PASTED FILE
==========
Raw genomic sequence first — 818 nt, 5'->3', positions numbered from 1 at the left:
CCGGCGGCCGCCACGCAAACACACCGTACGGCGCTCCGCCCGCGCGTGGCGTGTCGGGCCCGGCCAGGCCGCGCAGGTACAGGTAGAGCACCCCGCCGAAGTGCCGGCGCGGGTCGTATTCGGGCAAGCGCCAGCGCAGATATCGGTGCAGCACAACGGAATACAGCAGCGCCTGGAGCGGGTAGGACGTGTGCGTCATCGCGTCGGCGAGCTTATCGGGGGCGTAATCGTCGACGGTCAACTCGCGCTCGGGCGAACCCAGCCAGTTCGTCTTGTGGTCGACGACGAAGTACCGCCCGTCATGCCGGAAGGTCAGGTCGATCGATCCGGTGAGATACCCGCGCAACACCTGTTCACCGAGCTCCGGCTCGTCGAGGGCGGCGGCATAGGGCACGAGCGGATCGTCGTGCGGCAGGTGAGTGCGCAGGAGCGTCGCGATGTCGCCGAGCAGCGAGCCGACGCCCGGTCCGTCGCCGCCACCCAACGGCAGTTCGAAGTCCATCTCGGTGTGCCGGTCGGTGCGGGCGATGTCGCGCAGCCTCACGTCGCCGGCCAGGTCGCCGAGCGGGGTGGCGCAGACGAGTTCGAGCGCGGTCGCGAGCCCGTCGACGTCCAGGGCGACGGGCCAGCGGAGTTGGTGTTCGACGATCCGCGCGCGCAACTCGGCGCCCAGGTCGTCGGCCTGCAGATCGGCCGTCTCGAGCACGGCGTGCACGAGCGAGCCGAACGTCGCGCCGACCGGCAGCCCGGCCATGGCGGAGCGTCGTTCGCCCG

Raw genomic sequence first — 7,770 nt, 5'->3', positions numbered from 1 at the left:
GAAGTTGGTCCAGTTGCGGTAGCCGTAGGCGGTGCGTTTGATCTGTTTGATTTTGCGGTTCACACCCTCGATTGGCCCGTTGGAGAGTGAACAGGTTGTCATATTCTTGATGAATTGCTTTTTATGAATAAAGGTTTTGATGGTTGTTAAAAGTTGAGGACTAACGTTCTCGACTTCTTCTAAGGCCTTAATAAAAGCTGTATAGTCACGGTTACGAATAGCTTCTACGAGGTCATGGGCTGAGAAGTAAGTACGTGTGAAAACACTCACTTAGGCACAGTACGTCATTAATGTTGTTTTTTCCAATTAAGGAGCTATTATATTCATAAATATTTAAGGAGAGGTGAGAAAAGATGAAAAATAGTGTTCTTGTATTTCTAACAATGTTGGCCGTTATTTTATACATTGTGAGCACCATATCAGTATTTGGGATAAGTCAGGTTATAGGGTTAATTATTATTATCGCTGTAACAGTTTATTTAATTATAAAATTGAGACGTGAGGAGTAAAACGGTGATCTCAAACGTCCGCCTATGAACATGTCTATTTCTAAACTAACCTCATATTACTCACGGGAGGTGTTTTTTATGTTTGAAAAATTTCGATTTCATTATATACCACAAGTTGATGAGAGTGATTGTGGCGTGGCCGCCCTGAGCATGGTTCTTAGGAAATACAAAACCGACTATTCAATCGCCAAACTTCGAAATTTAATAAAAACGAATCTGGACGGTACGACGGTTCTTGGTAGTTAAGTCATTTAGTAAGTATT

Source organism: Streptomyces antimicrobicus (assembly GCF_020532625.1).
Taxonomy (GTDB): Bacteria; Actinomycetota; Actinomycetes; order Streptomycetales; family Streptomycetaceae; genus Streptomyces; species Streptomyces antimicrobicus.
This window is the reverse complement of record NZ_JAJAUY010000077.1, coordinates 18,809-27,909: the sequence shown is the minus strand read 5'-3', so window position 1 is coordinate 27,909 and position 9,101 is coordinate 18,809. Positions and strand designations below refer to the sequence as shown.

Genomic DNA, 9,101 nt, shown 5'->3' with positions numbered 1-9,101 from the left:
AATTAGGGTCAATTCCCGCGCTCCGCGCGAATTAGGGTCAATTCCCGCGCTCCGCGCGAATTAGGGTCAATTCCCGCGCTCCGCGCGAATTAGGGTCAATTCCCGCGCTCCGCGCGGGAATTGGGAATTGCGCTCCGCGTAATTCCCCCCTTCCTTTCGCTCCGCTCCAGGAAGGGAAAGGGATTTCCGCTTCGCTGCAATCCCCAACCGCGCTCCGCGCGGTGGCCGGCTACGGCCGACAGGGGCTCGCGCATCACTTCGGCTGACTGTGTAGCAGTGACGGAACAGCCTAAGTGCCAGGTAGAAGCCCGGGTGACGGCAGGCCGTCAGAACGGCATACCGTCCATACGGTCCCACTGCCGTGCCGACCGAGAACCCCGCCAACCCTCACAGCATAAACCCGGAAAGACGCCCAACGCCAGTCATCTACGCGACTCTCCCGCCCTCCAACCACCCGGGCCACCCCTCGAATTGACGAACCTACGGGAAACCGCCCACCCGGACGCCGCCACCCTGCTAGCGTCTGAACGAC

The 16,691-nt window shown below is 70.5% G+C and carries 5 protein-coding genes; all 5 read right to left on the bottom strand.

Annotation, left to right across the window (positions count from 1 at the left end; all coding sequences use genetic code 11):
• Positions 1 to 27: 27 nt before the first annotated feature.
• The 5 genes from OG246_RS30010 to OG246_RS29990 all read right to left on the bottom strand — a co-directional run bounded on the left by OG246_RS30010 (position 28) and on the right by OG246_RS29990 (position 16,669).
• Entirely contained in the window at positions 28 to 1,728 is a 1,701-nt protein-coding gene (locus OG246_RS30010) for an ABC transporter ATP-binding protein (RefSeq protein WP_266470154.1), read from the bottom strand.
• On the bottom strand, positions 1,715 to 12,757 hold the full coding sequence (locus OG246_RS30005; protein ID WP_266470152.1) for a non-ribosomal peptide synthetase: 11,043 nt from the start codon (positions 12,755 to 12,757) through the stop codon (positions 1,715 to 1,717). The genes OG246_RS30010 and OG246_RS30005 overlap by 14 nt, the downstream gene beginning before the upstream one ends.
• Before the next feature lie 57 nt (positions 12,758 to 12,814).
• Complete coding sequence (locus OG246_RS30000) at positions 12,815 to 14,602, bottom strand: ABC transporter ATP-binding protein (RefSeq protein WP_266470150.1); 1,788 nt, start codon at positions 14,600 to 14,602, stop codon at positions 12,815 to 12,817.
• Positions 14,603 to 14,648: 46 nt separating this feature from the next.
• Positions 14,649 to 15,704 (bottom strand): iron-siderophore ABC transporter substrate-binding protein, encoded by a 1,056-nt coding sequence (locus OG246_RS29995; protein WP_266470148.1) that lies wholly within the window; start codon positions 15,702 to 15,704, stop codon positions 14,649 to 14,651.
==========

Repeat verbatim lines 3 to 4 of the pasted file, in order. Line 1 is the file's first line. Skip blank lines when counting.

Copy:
Raw genomic sequence first — 7,770 nt, 5'->3', positions numbered from 1 at the left:
GAAGTTGGTCCAGTTGCGGTAGCCGTAGGCGGTGCGTTTGATCTGTTTGATTTTGCGGTTCACACCCTCGATTGGCCCGTTGGAGAGTGAACAGGTTGTCATATTCTTGATGAATTGCTTTTTATGAATAAAGGTTTTGATGGTTGTTAAAAGTTGAGGACTAACGTTCTCGACTTCTTCTAAGGCCTTAATAAAAGCTGTATAGTCACGGTTACGAATAGCTTCTACGAGGTCATGGGCTGAGAAGTAAGTACGTGTGAAAACACTCACTTAGGCACAGTACGTCATTAATGTTGTTTTTTCCAATTAAGGAGCTATTATATTCATAAATATTTAAGGAGAGGTGAGAAAAGATGAAAAATAGTGTTCTTGTATTTCTAACAATGTTGGCCGTTATTTTATACATTGTGAGCACCATATCAGTATTTGGGATAAGTCAGGTTATAGGGTTAATTATTATTATCGCTGTAACAGTTTATTTAATTATAAAATTGAGACGTGAGGAGTAAAACGGTGATCTCAAACGTCCGCCTATGAACATGTCTATTTCTAAACTAACCTCATATTACTCACGGGAGGTGTTTTTTATGTTTGAAAAATTTCGATTTCATTATATACCACAAGTTGATGAGAGTGATTGTGGCGTGGCCGCCCTGAGCATGGTTCTTAGGAAATACAAAACCGACTATTCAATCGCCAAACTTCGAAATTTAATAAAAACGAATCTGGACGGTACGACGGTTCTTGGTAGTTAAGTCATTTAGTAAGTATT